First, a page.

David Bourget (Western Ontario)
David Chalmers (ANU, NYU)
Rafael De Clercq
Ezio Di Nucci
Jonathan Jenkins Ichikawa
Jack Alan Reynolds
Learn more about PhilPapers
Newly emerging neuroscientific evidence has important ramifications for the metaphysics of free will. In light of this new evidence, I examine the two most common notions of Libertarianism. I argue that advocates for both the agent-causation and causal indeterminist models of libertarian free will suppose a misguided depiction of what constitutes a free decision. In order to retain a consistent standpoint, I argue that libertarians must view the conscious decision-making process as one of an Architectural nature. Libertarians suppose (depending on their notion) that humans are either the primary cause of their actions, or that they at least have the option to do otherwise. For either of these claims to be necessarily the case, I argue that libertarians must regard humans as having the ability to create their decisions. This ability is a requirement of the Architectural framework, which I explain in detail. I continue my case against libertarian free will, by demonstrating that the Architectural conception is also mistaken, and that the conscious decision-making process is instead one of an Archaeological nature. In this new paradigm, our conscious minds simply discover decisions, rather than create them. I show that both neuroscientific and philosophical evidence support this new model of conscious decision making and I examine how this Archaeological view of conscious discovery significantly undermines libertarian free will.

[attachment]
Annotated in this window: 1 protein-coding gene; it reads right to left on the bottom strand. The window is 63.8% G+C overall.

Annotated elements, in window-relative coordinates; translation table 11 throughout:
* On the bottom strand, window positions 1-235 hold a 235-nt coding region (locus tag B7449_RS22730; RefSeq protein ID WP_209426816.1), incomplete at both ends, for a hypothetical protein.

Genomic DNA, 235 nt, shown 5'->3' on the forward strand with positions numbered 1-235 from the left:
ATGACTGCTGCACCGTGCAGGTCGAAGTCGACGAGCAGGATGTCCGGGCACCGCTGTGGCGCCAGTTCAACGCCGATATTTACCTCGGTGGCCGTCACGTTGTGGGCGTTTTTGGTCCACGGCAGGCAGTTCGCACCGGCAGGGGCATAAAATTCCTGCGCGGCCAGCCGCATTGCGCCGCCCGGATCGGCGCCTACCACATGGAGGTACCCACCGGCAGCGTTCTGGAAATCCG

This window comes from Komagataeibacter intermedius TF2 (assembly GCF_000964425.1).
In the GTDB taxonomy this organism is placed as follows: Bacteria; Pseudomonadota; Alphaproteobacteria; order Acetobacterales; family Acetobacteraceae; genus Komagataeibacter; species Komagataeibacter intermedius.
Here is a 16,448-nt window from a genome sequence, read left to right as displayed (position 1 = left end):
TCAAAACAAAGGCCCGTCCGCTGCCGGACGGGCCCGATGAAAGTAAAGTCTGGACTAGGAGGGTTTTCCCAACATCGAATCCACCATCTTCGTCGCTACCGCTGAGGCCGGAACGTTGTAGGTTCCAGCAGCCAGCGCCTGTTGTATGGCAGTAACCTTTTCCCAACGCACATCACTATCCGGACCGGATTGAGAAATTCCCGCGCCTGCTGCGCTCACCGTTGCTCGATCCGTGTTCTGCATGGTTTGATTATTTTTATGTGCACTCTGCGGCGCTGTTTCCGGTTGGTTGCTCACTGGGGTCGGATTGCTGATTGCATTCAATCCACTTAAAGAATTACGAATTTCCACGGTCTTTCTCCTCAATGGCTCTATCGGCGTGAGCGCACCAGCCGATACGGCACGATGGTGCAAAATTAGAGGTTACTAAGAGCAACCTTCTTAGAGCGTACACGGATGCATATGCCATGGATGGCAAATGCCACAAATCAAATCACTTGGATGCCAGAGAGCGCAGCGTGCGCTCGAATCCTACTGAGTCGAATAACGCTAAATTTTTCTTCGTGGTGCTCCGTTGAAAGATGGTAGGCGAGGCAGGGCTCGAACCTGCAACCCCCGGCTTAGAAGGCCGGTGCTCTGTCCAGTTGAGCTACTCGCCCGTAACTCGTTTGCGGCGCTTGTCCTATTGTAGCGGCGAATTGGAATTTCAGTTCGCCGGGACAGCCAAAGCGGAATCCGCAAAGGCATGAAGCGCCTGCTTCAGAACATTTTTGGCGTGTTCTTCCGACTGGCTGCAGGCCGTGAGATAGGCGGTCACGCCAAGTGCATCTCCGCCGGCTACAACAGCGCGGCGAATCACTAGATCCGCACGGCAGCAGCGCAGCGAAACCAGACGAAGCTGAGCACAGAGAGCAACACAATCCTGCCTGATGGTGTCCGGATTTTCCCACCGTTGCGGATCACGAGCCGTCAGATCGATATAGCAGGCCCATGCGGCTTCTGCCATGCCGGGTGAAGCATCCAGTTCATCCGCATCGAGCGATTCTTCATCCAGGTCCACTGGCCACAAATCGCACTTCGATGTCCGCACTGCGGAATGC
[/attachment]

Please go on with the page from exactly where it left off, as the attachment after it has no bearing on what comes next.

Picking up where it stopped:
|Keywords||Free Will Agent Causation Unconscious|
|Categories||categorize this paper)|
Setup an account with your affiliations in order to access resources via your University's proxy server
Configure custom proxy (use this if your affiliation does not provide a proxy)
|Through your library||
References found in this work BETA
No references found.
Citations of this work BETA
No citations found.
Similar books and articles
Kevin Timpe (2004). Why Christians Might Be Libertarians. Philosophia Christi 6 (2):279-288.
Ishtiyaque Haji (2004). Active Control, Agent-Causation and Free Action. Philosophical Explorations 7 (2):131-148.
Vere Chappell (1994). Locke on the Freedom of the Will. In G. A. J. Rogers (ed.), Locke's Philosophy: Content and Context. Oxford University Press 101--21.
Ishtiyaque Haji (2005). Libertarianism, Luck, and Action Explanation. Journal of Philosophical Research 30:321-340.
Randolph Clarke (1999). Free Choice, Effort, and Wanting More. Philosophical Explorations 2 (1):20-41.
Justin A. Capes (2010). Can 'Downward Causation' Save Free Will? Philosophia 38 (1):131-142.
Xiangdong Xu (2011). Thomas Reid on Active Power and Free Agency. Frontiers of Philosophy in China 6 (3):369-389.
Gerald K. Harrison (2007). Libertarian Free Will and the Erosion Argument. Polish Journal of Philosophy 1 (2):61-75.
Added to index2009-03-28
Total downloads171 ( #23,912 of 1,902,527 )
Recent downloads (6 months)14 ( #61,830 of 1,902,527 )
How can I increase my downloads?